FDA approves rapid test kits for COVID-19 | Inquirer News

FDA approves rapid test kits for COVID-19

By: - Reporter / @jovicyeeINQ
/ 04:56 AM March 31, 2020

Maria Rosario Vergeire and Eric Domingo

MANILA, Philippines — The Food and Drug Administration (FDA) approved on Monday the use of five rapid test kits for the new coronavirus but only under the supervision of trained health professionals as these may show false positive or negative results.

The FDA decision came a day after more than 30 business leaders and heads of chambers of commerce proposed the use of rapid test kits to curb the pandemic.


Joey Concepcion, presidential adviser for entrepreneurship, commended the government for fast-tracking the approval of rapid test kits, the same used by other countries in combating COVID-19, the disease caused by the coronavirus.

“To win this war, we have to have a clearer view of COVID-19 in the country. We cannot emphasize enough; it is critical that we do rapid testing now,” Concepcion said in a statement.


“Hopefully, this rapid testing will help prevent another lockdown from happening.”

The Department of Health (DOH) on Monday said the number of COVID-19 cases in the country would further rise in the coming days despite Malacañang’s claim that the lockdown of Luzon had prevented the further spread of the coronavirus disease.

Death toll now 78

As of 4 p.m. on Monday, the confirmed cases nationwide had totaled 1,546, with 128 new ones. The number of patients who recovered remained 42, while the death toll rose to 78, including seven new fatalities.

FDA Director General Eric Domingo said results from the use of the rapid antibody test kits would still need confirmatory testing to verify if the patient really contracted the disease. The test kits just measured the antibodies that a person had developed from an infection and not the coronavirus, he said.

Similarly, a person may be found false negative if testing was done way too early when his body had yet to develop any antibodies against the virus.

“Interpreting the results of these rapid test kits is not simple. This is why it is important that a doctor reads the results so that he could give [the patient] the right advice and guidance on what should be done after the test,” Domingo said.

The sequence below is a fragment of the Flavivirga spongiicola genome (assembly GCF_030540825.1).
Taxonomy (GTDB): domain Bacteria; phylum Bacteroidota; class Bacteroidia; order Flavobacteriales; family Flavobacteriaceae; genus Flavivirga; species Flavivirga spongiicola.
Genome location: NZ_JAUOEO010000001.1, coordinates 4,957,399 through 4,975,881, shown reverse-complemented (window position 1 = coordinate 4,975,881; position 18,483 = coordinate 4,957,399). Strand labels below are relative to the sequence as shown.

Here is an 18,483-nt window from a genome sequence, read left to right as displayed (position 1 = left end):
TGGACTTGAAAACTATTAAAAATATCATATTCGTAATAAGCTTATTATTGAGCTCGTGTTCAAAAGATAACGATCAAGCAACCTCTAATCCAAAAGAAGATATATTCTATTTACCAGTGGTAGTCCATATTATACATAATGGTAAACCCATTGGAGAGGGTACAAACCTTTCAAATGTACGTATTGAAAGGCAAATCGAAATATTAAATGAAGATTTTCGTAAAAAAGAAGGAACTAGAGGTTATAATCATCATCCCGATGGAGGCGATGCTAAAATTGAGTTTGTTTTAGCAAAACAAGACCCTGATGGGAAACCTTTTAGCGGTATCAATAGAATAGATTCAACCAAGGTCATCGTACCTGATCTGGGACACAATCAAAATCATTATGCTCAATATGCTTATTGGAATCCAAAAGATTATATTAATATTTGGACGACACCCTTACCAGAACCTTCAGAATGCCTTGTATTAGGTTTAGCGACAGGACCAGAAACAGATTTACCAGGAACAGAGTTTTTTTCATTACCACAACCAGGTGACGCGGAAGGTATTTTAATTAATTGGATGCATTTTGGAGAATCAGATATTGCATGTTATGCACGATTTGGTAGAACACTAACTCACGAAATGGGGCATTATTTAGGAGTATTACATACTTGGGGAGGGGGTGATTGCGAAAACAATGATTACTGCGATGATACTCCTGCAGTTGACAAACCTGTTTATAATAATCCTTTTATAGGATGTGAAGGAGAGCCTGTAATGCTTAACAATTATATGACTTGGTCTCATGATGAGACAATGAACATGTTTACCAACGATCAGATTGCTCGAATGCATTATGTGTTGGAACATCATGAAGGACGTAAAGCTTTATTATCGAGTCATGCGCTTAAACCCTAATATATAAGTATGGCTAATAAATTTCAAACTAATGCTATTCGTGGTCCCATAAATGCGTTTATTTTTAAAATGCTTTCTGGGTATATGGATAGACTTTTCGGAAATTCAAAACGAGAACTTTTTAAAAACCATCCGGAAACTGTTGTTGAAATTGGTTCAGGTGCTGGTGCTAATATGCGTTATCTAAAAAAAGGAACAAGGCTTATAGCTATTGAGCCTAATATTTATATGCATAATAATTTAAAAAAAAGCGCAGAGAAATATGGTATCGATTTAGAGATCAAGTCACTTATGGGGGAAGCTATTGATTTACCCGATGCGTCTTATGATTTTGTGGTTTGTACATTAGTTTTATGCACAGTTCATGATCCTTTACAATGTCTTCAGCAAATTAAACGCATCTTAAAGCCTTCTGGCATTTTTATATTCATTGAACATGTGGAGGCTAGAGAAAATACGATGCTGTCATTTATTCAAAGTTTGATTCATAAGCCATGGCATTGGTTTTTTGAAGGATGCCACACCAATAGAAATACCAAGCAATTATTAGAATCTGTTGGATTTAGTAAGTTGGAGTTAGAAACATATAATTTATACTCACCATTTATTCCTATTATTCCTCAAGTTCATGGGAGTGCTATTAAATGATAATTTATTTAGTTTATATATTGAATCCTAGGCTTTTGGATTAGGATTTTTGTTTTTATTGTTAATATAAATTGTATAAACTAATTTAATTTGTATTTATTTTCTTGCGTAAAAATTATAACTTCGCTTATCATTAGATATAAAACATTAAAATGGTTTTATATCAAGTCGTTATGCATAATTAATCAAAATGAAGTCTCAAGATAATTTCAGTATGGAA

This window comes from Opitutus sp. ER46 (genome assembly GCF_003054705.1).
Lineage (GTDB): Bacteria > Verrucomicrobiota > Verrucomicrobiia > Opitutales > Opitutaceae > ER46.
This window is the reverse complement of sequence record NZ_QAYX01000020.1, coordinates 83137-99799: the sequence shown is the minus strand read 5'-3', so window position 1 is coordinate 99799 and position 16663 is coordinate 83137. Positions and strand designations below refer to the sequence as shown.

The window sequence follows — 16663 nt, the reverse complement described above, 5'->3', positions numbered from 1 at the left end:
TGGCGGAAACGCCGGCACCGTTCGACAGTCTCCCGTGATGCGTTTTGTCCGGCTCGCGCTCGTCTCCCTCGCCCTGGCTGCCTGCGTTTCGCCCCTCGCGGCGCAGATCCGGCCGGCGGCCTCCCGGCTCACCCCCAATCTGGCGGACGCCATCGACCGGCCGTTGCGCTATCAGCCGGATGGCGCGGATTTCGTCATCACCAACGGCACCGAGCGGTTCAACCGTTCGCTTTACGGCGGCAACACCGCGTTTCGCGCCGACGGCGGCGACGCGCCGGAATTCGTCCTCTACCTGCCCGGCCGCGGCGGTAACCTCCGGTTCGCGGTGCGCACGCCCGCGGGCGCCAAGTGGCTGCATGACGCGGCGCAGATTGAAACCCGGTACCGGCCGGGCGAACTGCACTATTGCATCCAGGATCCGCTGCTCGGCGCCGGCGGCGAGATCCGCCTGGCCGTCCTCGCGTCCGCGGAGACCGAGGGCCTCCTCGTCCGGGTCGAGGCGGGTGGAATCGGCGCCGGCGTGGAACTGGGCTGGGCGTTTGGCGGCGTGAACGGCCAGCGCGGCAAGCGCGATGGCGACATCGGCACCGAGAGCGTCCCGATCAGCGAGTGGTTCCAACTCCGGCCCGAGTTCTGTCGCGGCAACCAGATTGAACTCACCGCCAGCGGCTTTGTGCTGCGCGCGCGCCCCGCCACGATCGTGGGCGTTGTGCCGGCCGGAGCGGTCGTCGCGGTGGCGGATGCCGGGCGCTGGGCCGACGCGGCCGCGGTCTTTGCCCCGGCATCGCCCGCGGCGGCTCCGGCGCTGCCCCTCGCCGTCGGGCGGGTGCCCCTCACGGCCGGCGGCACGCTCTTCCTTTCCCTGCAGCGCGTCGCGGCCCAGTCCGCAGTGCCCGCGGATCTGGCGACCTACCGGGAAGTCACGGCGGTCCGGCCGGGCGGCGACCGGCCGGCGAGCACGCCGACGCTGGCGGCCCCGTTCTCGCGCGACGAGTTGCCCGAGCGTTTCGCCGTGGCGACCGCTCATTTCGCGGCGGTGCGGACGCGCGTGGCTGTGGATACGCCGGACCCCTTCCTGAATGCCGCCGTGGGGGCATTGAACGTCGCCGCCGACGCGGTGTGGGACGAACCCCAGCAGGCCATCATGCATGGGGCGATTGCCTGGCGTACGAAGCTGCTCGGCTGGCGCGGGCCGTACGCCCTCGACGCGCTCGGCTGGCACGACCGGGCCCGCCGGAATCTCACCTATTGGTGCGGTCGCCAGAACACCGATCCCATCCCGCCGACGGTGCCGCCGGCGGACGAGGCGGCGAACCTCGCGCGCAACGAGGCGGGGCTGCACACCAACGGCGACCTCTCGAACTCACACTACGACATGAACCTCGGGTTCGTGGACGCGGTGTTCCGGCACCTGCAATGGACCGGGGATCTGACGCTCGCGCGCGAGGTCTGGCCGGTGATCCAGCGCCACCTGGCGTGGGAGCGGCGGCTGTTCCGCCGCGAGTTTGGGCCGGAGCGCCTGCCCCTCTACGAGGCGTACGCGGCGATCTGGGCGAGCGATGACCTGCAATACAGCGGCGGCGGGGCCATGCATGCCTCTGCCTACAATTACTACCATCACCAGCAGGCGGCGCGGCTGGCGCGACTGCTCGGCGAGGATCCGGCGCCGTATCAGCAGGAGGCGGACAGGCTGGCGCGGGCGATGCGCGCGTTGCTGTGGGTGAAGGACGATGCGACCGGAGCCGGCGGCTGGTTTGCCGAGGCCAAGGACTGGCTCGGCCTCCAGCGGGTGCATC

“Equally important is the confirmatory testing [for positive cases] using the PCR (polymerase chain reaction)-based kits in our laboratories to be certain of the results,” he added.


The PCR-based test is considered the “gold standard” in testing for COVID-19 cases since it is the virus itself that is being detected through swab samples. This, however, can only be done in laboratories and results typically come out within a day or two.

Locally developed test kits

The locally developed test kits will be commercially available starting April 3, according to Science Secretary Fortunato de la Peña. Field validation was expected to be finished by April 1.

Health Undersecretary Maria Rosario Vergeire said the number of cases would still go up because hospitals were expanding their testing capacity and contact tracing was continuing.

Vergeire did not respond to reporters’ queries on the scientific basis of presidential spokesperson Salvador Panelo’s claim that the Luzon quarantine had slowed down the spread of the coronavirus.

On Sunday, Panelo disputed criticisms that the lockdown had been inefficient in curbing the spread of the virus, pointing out that had the government not imposed the measure, “the coronavirus would have an untrammeled leap-frogging from one person to another.”


As Luzon enters the third week of the quarantine, Health Secretary Francisco Duque III said the current data was not yet reflective of the real situation, noting the backlog in getting the results of tests done on people suspected of contracting the disease.

“We need to zero out our backlog because it’s not going to be reflective of our actual COVID-19 situation if you still have tests from the past week or two,” he said in a radio interview.

Duque said any decision to continue or lift the lockdown rested on determining the correct status of the COVID-19 situation in the country.

Last Friday, Vergeire said the Research Institute for Tropical Medicine (RITM) had committed to solve in three days its backlog brought about by the surge in cases.

Of those who died on Monday, five are from Metro Manila while two are from Davao City. All of the patients — who are on average 60 years old — neither went abroad recently nor had been exposed to a known positive case.

They either died of acute respiratory failure secondary to community-acquired pneumonia or acute respiratory distress syndrome. Three had preexisting ailments, such as diabetes, hypertension and cardiac disease.

Results after death

Four of the patients knew they were positive for the virus days before their death, while three got results postmortem. The families of the two Davao patients and the one Quezon City patient got the confirmatory results six days after the death of their loved ones.

Apart from the RITM, laboratories that can test for COVID-19 are San Lazaro Hospital, Lung Center of the Philippines and the University of the Philippines’ National Institute of Health in Metro Manila; Baguio General Hospital in Baguio City; Vicente Sotto Memorial Medical Center in Cebu; and Southern Philippines Medical Center in Davao City.

The RITM can conduct up to a thousand tests a day, while the other laboratories can process a total of 200 daily. Results from the RITM typically come out in two to three days.


For more news about the novel coronavirus click here.
What you need to know about Coronavirus.
For more information on COVID-19, call the DOH Hotline: (02) 86517800 local 1149/1150.

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TAGS: coronavirus pandemic, COVID-19, FDA, Luzon quarantine, rapid test kits
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